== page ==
SPRINGFIELD, Mo- It is time to talk to the Answer Man, Steve Pokin from the Springfield News-Leader joins us this morning.
You’re the Answer Man, what question will you be answering today?
Answer Man: I was driving along Norton Road when I spotted some musk thistle, a plant considered a noxious weed. I think as recently as five years ago there was a musk thistle hotline to call – and someone would come out and get rid of the weed. Is there still a hotline? Does anyone still care? – Edwina Clingan, just outside Springfield city limits
I drove over to Edwina’s house and we went on a musk thistle expedition.
I wanted to see firsthand this public menace – as declared by the state of Missouri – and look it right in the seed pod.
Edwina directed me to a spot within the Interstate 44 right of -way, near the PJC Insurance Agency LLC building at 1801 W. Norton Road.
And there they were, a whole bunch of them, acting like they belonged here.
The plants were dried and spikey. They had passed the point of flowering and, presumably, had already dispensed an estimated 20,000 seeds per plant.
Musk thistle plants live for two years, spreading their unwanted seeds in the second year.
Musk thistle plants are not wanted here – or in most of this nation.
They originated in Europe and Asia, and the best theory is that they snuck into the United States in the 1800s through ballast water, according to the U.S. Department of Agriculture’s Library of Agriculture.
I’m not sure even a wall would have stopped them.
If you want to know why they are considered noxious, take a look at this YouTube video, titled “Weed of the Week 682: Musk Thistle.”
The problem is that noxious weeds like Public Enemy No. 682 multiply like crazy and drive out native species, such as grasses, that cattle often graze upon.
According to the Department of Conservation, musk thistle is often found in fallow fields and pastures, and along roads and railroads. “It is a major weed in range and pasture land, a nuisance pest along rights-of-way, and a looming nightmare for lands in conservation reserve programs.”
According to Missouri law:
“The plant musk thistle (Carduus nutans L.), Scotch thistle (Onoprodum acanthium L.) and Canada thistle (Cirsium arvense) are hereby designated as noxious weeds. All owners of land shall control all such plants growing upon their land.”
It can be controlled by herbicides and, in some cases, with the introduction of the thistle weevil, whose larvae feed on the leaves and the base of the developing flower.
In this battle against the musk thistle, I wondered, who ensures the plant is controlled?
The law states it’s the local county prosecutor. There is a $100 fine:
“… If any owner of such land shall knowingly allow any Canada, musk or Scotch thistles to grow thereon, such owner shall forfeit and pay the sum of one hundred dollars to the county commission for every such offense, and such sum forfeited plus court costs may be recovered by civil action instituted by the prosecuting attorney in the name of the county commission before any associate circuit judge of the county in which the offense is committed.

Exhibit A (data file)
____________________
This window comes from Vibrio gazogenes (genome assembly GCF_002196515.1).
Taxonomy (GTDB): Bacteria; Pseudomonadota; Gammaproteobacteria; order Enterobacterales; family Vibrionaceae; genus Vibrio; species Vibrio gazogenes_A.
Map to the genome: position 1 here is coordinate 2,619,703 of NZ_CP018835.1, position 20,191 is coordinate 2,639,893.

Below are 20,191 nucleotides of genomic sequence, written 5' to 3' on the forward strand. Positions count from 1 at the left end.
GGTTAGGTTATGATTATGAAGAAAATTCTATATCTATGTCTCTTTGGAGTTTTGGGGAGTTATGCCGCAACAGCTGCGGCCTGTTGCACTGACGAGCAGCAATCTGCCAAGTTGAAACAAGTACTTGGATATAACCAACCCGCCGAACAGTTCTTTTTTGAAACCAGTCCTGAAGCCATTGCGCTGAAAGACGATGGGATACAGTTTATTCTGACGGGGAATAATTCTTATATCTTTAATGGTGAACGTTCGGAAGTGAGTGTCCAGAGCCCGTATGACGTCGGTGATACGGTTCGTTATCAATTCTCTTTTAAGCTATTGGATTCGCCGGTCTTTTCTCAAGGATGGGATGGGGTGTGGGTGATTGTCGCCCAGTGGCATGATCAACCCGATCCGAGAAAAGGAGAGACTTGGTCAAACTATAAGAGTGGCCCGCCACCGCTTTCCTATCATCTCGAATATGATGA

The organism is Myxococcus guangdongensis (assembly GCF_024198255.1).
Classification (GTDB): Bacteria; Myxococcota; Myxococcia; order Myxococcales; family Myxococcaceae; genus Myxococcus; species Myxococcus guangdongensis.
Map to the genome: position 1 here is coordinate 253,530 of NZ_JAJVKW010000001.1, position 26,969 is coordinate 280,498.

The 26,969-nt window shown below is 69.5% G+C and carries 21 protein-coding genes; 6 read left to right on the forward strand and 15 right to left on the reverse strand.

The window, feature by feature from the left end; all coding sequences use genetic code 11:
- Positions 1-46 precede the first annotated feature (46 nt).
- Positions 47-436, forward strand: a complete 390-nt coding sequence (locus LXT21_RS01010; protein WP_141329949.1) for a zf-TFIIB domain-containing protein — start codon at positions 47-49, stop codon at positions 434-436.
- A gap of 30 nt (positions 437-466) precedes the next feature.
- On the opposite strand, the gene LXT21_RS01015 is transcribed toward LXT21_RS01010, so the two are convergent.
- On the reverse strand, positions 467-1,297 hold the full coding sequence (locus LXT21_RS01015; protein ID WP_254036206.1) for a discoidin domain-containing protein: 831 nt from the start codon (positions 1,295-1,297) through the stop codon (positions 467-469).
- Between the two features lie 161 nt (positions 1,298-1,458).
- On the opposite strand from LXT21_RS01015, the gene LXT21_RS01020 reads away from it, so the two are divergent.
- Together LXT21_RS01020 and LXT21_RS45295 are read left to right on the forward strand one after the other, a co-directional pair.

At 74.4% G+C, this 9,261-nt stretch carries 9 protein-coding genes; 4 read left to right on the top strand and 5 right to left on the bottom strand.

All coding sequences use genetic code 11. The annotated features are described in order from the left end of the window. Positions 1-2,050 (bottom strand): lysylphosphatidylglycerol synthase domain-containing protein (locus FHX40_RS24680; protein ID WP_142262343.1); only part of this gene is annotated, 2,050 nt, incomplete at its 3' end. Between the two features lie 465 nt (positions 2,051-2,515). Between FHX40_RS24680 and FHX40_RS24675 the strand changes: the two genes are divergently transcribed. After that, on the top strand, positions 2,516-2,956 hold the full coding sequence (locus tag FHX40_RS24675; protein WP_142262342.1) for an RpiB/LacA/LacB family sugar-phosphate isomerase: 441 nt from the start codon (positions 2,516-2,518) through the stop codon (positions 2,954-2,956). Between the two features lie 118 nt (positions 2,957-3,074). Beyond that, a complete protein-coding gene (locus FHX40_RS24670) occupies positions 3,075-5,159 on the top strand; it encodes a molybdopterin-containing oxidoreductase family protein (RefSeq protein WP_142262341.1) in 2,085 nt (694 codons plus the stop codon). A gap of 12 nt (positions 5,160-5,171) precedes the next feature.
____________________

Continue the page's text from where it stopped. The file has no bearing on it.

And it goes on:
“All sums recovered by virtue of this section shall be paid to the use of the county control fund.”
But local prosecutors must first contact the landowner by certified mail:
“… and shall allow the owner of the land fifteen days from acknowledgment date of return receipt, or date of refusal of acceptance, as the case may be, to control all such plants growing upon his land.
“Failure of the owner to control such plants within the fifteen-day period shall be prima facie evidence of the owner’s knowledge that he is in violation of this law, and each fifteen days the violation continues after the initial fifteen-day period shall, for the purpose of forfeiture and penalty herein, be considered a separate offense.”
So back to your question, Edwina: Who ya gonna call? (Other than me.)
Francis Skalicky, with the Department of Conservation, says it’s not his agency.
David Burton, with the University of Missouri Extension Service in Springfield, says it’s not his agency.
I called the spokeswoman for the Missouri Department of Agriculture but did not hear back.
But we’re in luck, Edwina.
Angela Eden, the spokeswoman for the Missouri Department of Transportation, says her department is responsible for controlling all of the state’s noxious weeds on its property and rights of way – such as the ones we saw along the interstate.
I suspect – the way the law is written – all state agencies bear the same responsibility.
Edwina, here’s the number to report musk thistle to the Missouri Department of Transportation: 888-275-6636.
Keep those questions coming. Send them to The Answer Man at 417-836-1253, firstname.lastname@example.org, on Twitter @stevepokinNL or by mail to 651 Boonville Ave., Springfield, MO 65806.